Lancashire visitor economy generates an additional £136m in 2014
Marketing Lancashire has released the official visitor and economic impact figures for Lancashire 2014, which confirm six years of continued growth in the visitor economy and Lancashire’s increasing popularity as a destination for short breaks.The number of nights spent by visitors in the county grew by 2.3 per cent with an average stay of 3.1 nights. This increase in visitor nights has also helped towards an overall increase of 3.8 per cent in total visitor spend of £136m to £3.68bn.
The three top volume areas in the county all saw growth in 2014. Blackpool accounting for the largest proportion, welcoming 16.8m visitors and helping to generate £1.33bn economic impact. Lancaster follows Blackpool with 7.1m visitors, generating £415m economic impact and Preston welcomed 6.6m visitors, generating £284m economic impact.Over 8.1m visitors stayed in Lancashire as part of a holiday or short break, generating 24.7m (+2.3 per cent) nights spent in accommodation across the county.
Lancashire’s visitor economy continues to support around one in ten jobs across Lancashire, employing over 56,000 people. Lancashire’s new Visitor Economy Strategy, due to be launched early in the autumn, will support the sector’s future success and, together with a new Skills Action Plan for the visitor economy, will set out a consolidated vision and plans to support sector growth, including new jobs, over the next five years.Ruth Connor, chief executive of Marketing Lancashire, said: "It is encouraging to see growth continue across Lancashire particularly in visitors staying longer and spending more money in the county. A day is simply not long enough to enjoy all that Lancashire has to offer and if day visitors, who still represent 87 per cent of all visitors, have a great time then the best news is that they want to come back to stay even longer.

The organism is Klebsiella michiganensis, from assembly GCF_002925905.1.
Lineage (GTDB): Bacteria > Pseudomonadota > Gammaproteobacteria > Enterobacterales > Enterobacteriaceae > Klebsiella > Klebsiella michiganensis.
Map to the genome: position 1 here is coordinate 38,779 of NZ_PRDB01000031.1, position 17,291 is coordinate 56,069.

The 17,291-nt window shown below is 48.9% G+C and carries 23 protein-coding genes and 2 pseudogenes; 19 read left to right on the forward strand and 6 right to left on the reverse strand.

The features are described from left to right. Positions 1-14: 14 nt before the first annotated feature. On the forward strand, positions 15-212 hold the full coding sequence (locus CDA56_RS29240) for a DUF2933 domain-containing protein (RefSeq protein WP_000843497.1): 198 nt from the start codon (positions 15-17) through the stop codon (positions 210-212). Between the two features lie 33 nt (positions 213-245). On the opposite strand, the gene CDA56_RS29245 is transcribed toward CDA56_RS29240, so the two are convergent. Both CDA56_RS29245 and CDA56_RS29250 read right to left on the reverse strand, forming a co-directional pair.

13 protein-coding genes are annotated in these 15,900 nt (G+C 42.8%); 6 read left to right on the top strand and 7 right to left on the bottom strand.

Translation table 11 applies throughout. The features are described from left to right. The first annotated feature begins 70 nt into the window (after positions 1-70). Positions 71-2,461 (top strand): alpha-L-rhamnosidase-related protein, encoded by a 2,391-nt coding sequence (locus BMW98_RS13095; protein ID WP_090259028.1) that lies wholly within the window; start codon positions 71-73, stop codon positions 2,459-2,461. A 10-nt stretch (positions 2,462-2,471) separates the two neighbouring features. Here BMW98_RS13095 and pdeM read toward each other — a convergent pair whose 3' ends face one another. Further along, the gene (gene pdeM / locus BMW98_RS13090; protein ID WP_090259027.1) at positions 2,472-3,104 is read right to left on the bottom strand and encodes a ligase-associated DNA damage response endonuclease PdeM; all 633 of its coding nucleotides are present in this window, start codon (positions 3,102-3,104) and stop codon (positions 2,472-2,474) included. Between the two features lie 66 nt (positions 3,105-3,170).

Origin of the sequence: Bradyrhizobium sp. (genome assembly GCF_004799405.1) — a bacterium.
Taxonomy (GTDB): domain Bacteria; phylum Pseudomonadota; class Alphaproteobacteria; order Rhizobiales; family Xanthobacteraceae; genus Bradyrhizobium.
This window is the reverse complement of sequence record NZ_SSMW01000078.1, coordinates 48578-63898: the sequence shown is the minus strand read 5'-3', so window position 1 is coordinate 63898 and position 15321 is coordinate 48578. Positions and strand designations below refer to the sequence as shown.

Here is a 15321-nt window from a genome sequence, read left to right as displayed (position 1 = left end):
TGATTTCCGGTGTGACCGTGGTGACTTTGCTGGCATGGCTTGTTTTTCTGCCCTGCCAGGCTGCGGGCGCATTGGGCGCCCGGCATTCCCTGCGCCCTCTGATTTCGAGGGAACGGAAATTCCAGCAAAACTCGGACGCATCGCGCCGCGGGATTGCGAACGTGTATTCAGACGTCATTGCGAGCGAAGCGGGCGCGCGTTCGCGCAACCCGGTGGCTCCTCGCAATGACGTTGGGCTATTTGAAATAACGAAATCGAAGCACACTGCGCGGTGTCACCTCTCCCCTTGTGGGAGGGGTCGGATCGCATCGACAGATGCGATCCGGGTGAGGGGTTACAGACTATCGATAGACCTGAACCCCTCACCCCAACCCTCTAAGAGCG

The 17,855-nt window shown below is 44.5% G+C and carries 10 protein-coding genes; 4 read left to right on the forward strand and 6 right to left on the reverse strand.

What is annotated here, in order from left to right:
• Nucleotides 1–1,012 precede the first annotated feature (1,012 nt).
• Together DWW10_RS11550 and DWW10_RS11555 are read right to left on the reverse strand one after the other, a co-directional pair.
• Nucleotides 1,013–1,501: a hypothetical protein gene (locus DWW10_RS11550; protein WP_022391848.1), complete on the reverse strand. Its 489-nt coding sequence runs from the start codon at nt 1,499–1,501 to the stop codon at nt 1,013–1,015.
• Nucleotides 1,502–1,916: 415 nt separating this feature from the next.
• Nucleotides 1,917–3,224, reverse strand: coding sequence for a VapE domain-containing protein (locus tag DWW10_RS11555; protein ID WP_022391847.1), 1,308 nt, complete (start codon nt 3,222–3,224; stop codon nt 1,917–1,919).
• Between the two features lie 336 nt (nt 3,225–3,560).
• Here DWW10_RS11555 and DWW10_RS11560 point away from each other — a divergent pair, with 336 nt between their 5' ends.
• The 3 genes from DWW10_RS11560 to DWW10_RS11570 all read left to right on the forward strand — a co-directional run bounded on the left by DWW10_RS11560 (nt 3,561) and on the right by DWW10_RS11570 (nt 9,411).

“This growth is testament to the investment, commitment and hard work of Lancashire businesses who are constantly trying to improve the experience for visitors and deliver excellent customer service.“It is also important to acknowledge the many accountants, solicitors, HR specialists, recruiters, colleges, universities, food producers, banks, creative agencies, IT companies and industry suppliers who support our tourism businesses and work in partnership with them to achieve more for Lancashire.
“2015 looks set to be another bumper year for tourism with several new and larger events taking place across the county. Our ambition is to continue to raise Lancashire’s profile to attract more visitors to the destination by focusing on our key strengths; food and drink, the great outdoors and heritage and culture, which give the county its distinct character and wide appeal.”
The STEAM (Scarborough Tourism Economic Activity Monitor) model used by most DMOs, uses locally derived data from a variety of sources such as hotels, attractions, tourist information centres, events and other accommodation to estimate the number of visitors, revenue generated and employment supported by tourism. The STEAM model, used since 2009, provides the county with a continuous tourism economic impact data set which helps pinpoint trends, highlight areas of particular growth or those in need of support.